NAO says HMRC is tackling tax evasion but needs to further exploit IT systems’ potential

By David Bicknell

A report by the National Audit Office (NAO) has applauded HM Revenue & Customs’ (HMRC) work in tackling tax evasion to deliver £4.32 billion of additional tax yield between 2006 and 2011. HMRC also reduced staff numbers and introduced a range of improvements in its compliance work.

But, the NAO says, although the Department has introduced new IT capabilities to identify incidences of evasion more effectively, it is not yet exploiting the full potential of the new systems. It has also had to defer and reduce the scope of projects to keep within annual budgetary limits, leading to reductions in benefits.

According to the NAO’s report, the Compliance and Enforcement Programme cost £387 million to 2011-12 and was made up of over 40 projects intended to increase compliance yield – the measure of additional tax arising from compliance work – by £4.56 billion between 2006-2011.

Against that target, the Programme actually reported additional yield of £4.32 billion over the five years to March 2011, with HMRC forecasting that it will generate an additional £8.87 billion of yield between 2011-12 and 2014-15. However, the NAO points out, HMRC will not achieve all of the Programme’s forecast benefits because of changes to scope or slippage in delivering projects, as well as over-optimism in its forecasts.

HMRC reduced staff numbers by the planned amount of 3,374 full time equivalents by the end of 2008-09, two years ahead of schedule. It also generated an improvement in productivity -defined as the level of yield generated by each full time equivalent – of approximately 36 per cent, below its forecast of a 42 per cent improvement. HMRC did not routinely measure the impact of the Programme on customer experience.

Amyas Morse, head of the National Audit Office, said:

“This major programme has helped HMRC to increase tax yield substantially and has introduced ways of working which will strengthen HMRC’s compliance work in future.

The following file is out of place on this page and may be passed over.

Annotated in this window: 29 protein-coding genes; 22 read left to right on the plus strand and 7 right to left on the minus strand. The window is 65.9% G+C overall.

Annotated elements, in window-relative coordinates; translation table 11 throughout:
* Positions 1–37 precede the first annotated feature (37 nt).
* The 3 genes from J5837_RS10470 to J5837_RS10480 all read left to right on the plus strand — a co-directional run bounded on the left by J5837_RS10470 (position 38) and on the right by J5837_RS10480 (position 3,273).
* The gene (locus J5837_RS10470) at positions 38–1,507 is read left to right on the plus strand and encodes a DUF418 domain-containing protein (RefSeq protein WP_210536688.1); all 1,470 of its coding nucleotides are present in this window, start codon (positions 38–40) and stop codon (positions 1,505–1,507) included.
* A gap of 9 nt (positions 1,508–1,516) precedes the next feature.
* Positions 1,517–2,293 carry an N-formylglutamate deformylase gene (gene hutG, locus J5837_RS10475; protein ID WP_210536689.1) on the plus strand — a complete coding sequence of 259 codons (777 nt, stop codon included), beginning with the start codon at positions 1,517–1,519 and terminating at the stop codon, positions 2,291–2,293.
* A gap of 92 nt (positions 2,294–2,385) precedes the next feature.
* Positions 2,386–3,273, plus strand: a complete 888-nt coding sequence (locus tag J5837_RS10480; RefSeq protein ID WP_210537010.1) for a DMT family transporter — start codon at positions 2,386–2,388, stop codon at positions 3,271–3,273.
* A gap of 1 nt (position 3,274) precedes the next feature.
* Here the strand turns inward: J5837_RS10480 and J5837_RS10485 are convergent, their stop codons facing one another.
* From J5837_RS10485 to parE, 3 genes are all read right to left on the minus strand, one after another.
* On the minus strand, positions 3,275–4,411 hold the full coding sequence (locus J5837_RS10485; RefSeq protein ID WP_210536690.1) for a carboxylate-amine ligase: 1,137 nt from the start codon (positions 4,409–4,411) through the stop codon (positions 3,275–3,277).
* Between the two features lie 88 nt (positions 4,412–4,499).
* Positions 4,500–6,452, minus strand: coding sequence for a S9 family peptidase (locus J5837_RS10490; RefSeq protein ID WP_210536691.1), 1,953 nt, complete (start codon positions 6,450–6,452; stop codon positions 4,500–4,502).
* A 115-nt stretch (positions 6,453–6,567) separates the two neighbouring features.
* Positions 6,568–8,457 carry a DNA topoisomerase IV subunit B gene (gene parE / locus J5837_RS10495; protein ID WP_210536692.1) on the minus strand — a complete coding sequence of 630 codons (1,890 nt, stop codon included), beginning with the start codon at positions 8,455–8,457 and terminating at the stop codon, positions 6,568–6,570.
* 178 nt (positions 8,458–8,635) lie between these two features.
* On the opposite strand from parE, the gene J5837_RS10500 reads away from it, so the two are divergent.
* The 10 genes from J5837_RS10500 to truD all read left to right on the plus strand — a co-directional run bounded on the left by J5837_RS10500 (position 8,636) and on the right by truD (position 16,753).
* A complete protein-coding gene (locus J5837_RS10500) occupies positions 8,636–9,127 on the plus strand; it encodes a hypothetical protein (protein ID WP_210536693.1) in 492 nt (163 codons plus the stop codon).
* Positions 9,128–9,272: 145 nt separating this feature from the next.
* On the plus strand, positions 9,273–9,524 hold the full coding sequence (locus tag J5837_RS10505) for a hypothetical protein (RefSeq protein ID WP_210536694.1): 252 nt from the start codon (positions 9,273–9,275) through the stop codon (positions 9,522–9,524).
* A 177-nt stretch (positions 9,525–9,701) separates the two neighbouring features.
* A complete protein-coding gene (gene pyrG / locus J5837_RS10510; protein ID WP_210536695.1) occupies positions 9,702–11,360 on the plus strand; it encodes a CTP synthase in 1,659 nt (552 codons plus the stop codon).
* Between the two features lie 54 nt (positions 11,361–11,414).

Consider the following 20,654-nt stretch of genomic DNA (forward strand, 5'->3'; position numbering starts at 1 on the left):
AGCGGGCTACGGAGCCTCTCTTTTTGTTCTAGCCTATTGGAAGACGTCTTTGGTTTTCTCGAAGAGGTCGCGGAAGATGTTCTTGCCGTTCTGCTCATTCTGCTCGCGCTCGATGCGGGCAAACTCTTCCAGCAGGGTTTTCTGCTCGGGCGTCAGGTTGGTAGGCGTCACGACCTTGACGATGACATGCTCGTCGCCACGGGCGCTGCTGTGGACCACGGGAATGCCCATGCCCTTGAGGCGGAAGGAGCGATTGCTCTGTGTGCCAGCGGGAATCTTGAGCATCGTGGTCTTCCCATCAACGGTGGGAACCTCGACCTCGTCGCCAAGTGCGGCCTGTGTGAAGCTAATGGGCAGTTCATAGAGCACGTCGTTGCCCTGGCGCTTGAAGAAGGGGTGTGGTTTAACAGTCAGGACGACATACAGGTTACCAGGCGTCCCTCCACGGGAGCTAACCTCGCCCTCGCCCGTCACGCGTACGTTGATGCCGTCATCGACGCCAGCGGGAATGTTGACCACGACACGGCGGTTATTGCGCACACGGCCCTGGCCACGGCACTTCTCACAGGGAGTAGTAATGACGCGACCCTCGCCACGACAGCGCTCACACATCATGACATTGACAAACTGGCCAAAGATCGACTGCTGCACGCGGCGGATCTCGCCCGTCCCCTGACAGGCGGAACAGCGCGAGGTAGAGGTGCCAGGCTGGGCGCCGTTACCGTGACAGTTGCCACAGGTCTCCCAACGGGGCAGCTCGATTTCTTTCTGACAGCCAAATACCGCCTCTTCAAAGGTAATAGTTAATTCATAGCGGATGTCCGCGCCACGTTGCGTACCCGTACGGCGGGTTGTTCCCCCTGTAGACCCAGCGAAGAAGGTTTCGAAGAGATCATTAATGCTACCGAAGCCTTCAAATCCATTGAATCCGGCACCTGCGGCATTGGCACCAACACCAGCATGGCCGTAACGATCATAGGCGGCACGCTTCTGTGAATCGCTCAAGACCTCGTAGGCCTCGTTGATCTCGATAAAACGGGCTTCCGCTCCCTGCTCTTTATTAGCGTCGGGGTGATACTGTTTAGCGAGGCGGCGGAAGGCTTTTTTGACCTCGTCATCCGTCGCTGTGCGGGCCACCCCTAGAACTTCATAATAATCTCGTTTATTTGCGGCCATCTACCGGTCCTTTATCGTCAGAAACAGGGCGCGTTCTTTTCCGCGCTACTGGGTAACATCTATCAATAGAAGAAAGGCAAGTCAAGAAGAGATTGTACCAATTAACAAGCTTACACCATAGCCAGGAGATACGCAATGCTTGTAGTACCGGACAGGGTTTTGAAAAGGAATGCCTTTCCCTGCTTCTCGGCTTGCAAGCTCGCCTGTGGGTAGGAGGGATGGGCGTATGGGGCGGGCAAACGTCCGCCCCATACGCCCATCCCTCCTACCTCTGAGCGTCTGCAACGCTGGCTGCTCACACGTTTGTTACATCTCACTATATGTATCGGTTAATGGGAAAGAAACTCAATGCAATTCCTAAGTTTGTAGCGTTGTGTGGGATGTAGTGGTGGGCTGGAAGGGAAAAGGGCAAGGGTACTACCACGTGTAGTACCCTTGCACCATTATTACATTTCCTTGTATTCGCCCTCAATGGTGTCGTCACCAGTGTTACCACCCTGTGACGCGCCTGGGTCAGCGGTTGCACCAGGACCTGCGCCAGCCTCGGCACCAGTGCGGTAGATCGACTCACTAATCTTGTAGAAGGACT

“The Department could, though, achieve better value for money from its investment in compliance work by improved understanding of the impact of individual projects and ensuring that its staff have the capacity to exploit new systems to the full.”

On improving HMRC’s compliance work, the NAO report says the following:

 “The Programme has improved HMRC’s ability to undertake compliance work but it has yet to exploit the full potential of the new systems. In particular, the new ICT systems can substantially improve how HMRC assesses evasion risks to identify cases for investigation. HMRC is embedding new systems and approaches into working practices. We assessed the implementation of a sample of projects:

Project design. Overall, HMRC managed design phases well but, particularly on projects to implement new ICT systems, it did not sufficiently consider redesigning business processes or developing the staff capability needed to exploit the full potential of the new technologies.

Implementation. HMRC did not always communicate clearly the rationale for projects and, although it provided training and guidance, these were not always timely or requirements were underestimated.

Assessing the performance of new systems. HMRC has established management information on the use and performance of new systems and, over time, will seek to use this to better understand the impact on business performance.

HMRC – The compliance and enforcement programme

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